JOHN GRAY
Smiler Retro

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Filed under Discoveries, Music, Sixties' Music

Latest Raymond of the Lost Archive Column

THE latest Raymond of the Lost Archive column, by Wiped News’ resident episode hunter Ray Langstone, is now available. With 2013 only weeks away, Ray looks back at another strong year for recoveries.

You can read it here.

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Filed under Columns, Discoveries, Episode Hunting, Raymond of the Lost Archive

Lost Rolling Stones Top of the Pops footage discovered

PRECIOUS CLIPS of The Rolling Stones perfoming 19th Nervous Breakdown on Top of the Pops has been unearthed by Wiped News’s resident columnist Ray Langstone.

Ray – who writes the Raider of the Lost Archive column – found the footage from the wiped performance in a 1966 BBC documentary on women’s mental health, “WOMEN,WOMEN,WOMEN: COMING TO TERMS”, which still resides in the BBC archives.

The rediscovered footage consists of two short clips from the lost Top of the Pops appearance, broadcast 03/02/66, totalling 33 seconds in total.

It features in new BBC Two programme The Rolling Stones at the BBC, which “celebrates the 50th anniversary of The Rolling Stones by delving into the vaults of archive material for a decade by decade retrospective of the band’s greatest hits”.

You can also see the clips of 19th Nervous Breakdown below.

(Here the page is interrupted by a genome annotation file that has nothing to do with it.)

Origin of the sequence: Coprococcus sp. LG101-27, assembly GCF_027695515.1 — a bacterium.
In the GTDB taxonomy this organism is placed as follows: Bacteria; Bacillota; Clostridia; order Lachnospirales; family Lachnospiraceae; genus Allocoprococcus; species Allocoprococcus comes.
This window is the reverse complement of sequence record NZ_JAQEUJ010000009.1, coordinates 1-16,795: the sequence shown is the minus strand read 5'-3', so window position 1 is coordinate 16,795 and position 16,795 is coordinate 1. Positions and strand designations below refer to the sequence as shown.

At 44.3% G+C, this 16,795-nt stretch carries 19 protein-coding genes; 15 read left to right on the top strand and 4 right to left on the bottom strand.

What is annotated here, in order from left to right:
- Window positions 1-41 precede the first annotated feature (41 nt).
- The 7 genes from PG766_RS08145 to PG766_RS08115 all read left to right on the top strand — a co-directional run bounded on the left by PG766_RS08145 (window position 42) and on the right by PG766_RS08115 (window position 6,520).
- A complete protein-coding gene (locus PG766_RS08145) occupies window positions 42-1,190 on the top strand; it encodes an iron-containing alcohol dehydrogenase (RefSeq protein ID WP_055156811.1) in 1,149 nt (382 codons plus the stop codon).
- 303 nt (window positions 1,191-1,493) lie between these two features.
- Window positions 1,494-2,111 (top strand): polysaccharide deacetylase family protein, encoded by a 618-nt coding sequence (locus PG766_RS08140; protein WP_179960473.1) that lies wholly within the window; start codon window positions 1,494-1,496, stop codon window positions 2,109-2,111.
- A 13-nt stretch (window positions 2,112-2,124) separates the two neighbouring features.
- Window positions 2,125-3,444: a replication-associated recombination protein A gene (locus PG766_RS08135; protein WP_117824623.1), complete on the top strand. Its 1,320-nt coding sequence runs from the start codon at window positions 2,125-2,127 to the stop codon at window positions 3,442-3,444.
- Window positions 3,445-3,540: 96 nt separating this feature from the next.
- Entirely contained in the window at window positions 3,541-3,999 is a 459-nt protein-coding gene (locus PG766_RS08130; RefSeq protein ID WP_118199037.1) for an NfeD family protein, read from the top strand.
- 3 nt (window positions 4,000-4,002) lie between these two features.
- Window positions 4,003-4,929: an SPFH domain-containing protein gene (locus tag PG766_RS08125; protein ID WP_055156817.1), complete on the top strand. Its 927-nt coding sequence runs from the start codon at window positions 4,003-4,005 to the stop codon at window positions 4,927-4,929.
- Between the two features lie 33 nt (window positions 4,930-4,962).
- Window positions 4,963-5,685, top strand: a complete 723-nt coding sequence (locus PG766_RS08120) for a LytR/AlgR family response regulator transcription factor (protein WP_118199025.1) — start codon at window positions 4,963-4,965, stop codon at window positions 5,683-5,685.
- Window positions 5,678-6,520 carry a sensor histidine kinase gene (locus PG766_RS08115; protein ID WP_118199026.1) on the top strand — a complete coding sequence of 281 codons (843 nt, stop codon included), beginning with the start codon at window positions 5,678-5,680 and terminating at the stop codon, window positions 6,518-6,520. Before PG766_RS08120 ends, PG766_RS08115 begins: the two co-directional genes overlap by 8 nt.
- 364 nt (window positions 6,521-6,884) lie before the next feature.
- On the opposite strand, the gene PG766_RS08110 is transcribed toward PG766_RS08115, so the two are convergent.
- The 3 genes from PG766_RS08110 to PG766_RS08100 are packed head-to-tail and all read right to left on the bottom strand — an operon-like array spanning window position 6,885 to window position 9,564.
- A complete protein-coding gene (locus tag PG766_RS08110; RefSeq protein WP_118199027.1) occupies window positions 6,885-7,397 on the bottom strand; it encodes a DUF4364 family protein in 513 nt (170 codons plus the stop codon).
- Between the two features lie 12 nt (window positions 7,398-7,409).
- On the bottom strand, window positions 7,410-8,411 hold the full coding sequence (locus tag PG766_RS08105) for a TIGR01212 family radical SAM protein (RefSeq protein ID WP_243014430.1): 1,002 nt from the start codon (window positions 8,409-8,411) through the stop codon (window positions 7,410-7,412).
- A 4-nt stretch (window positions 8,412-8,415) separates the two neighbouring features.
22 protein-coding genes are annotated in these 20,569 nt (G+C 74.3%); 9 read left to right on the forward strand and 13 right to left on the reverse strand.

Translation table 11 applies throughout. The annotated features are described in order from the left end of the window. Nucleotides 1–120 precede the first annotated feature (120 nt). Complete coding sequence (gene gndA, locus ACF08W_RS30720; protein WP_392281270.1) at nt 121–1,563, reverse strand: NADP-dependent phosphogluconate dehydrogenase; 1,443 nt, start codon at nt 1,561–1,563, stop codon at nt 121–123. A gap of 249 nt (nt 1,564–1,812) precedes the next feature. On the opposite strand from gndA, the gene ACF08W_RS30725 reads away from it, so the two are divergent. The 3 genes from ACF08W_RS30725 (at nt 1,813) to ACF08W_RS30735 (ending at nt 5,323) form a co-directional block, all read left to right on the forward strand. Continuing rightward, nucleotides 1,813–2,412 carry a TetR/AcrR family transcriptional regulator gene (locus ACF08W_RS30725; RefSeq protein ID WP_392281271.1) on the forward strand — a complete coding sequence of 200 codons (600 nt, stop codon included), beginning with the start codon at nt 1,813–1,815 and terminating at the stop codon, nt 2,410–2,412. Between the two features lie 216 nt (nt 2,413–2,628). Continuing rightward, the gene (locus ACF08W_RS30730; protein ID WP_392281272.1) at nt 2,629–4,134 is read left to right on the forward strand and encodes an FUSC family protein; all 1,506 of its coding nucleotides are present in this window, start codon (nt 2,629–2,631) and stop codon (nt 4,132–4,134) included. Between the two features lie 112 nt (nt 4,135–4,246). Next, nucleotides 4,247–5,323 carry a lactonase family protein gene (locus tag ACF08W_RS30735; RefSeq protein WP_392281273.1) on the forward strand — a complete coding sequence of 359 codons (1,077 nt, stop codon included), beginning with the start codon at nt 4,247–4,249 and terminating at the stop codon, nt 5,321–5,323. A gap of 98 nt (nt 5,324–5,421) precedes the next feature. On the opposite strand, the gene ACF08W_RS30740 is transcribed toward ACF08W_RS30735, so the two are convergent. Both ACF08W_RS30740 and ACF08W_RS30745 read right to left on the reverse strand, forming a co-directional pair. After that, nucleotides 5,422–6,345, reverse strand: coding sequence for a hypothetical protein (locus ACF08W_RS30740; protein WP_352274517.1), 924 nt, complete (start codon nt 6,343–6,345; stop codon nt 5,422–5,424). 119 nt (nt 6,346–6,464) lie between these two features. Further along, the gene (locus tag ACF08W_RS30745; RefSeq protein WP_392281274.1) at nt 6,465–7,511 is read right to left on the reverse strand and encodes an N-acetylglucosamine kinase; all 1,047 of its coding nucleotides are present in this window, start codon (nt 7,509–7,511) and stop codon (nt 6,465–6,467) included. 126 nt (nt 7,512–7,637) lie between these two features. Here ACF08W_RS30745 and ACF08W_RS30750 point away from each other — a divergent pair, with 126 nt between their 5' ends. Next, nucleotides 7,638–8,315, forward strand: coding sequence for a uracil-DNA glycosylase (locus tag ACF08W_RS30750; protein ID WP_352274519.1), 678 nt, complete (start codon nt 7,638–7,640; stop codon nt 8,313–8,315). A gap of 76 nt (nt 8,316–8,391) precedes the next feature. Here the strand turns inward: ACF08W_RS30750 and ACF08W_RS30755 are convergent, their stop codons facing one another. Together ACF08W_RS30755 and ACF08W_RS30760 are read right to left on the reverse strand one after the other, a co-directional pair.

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Filed under BBC, Discoveries, Music, Sixties' Music, Television, Top of the Pops

WHAT WAS YOUR FAVOURITE FIND OF 2011?

LOOKING back on 2011, it’s unquestionably been a great year for missing episodes enthusiasts.

From the finds that made headline news, such as the discovery of David Bowie’s legendary performance of The Jean Genie on Top of the Pops and the return of not one but two long-absent episodes of Doctor Who, to the relatively unsung yet nevertheless important recoveries that helped fill gaps in the archives, we’ve been spoilt with the wealth of recovered TV and radio shows, not to mention lost films, uncovered in the last 12 months.

But what has been the find of 2011 that has got you most excited? With that question in mind, Wiped News has put together a little poll to find out which recovery made you, the readers, happiest.

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Raymond of the Lost Archive new column

WIPED NEWS‘ intrepid episode hunter Raymond of the Lost Archive  is back with another column, which you can read here.